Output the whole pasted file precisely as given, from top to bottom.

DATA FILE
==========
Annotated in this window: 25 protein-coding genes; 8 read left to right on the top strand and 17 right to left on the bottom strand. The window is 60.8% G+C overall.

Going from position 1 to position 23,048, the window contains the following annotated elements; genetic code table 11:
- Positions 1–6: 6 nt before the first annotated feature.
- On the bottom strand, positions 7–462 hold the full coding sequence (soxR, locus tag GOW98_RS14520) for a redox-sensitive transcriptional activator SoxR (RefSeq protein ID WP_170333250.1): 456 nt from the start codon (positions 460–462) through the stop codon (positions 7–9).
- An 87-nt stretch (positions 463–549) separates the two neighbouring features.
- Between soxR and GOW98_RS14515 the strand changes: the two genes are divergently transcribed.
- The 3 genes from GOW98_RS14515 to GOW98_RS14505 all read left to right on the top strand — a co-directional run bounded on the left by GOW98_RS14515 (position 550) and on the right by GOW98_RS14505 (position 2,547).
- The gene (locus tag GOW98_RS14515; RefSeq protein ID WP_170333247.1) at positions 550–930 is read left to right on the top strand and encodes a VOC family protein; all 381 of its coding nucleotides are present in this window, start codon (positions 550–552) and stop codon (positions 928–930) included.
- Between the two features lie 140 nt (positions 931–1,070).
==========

Annotated in this window: 25 protein-coding genes; 8 read left to right on the top strand and 17 right to left on the bottom strand. The window is 60.8% G+C overall.

Going from position 1 to position 23,048, the window contains the following annotated elements; genetic code table 11:
- Positions 1–6: 6 nt before the first annotated feature.
- On the bottom strand, positions 7–462 hold the full coding sequence (soxR, locus tag GOW98_RS14520) for a redox-sensitive transcriptional activator SoxR (RefSeq protein ID WP_170333250.1): 456 nt from the start codon (positions 460–462) through the stop codon (positions 7–9).
- An 87-nt stretch (positions 463–549) separates the two neighbouring features.
- Between soxR and GOW98_RS14515 the strand changes: the two genes are divergently transcribed.
- The 3 genes from GOW98_RS14515 to GOW98_RS14505 all read left to right on the top strand — a co-directional run bounded on the left by GOW98_RS14515 (position 550) and on the right by GOW98_RS14505 (position 2,547).
- The gene (locus tag GOW98_RS14515; RefSeq protein ID WP_170333247.1) at positions 550–930 is read left to right on the top strand and encodes a VOC family protein; all 381 of its coding nucleotides are present in this window, start codon (positions 550–552) and stop codon (positions 928–930) included.
- Between the two features lie 140 nt (positions 931–1,070).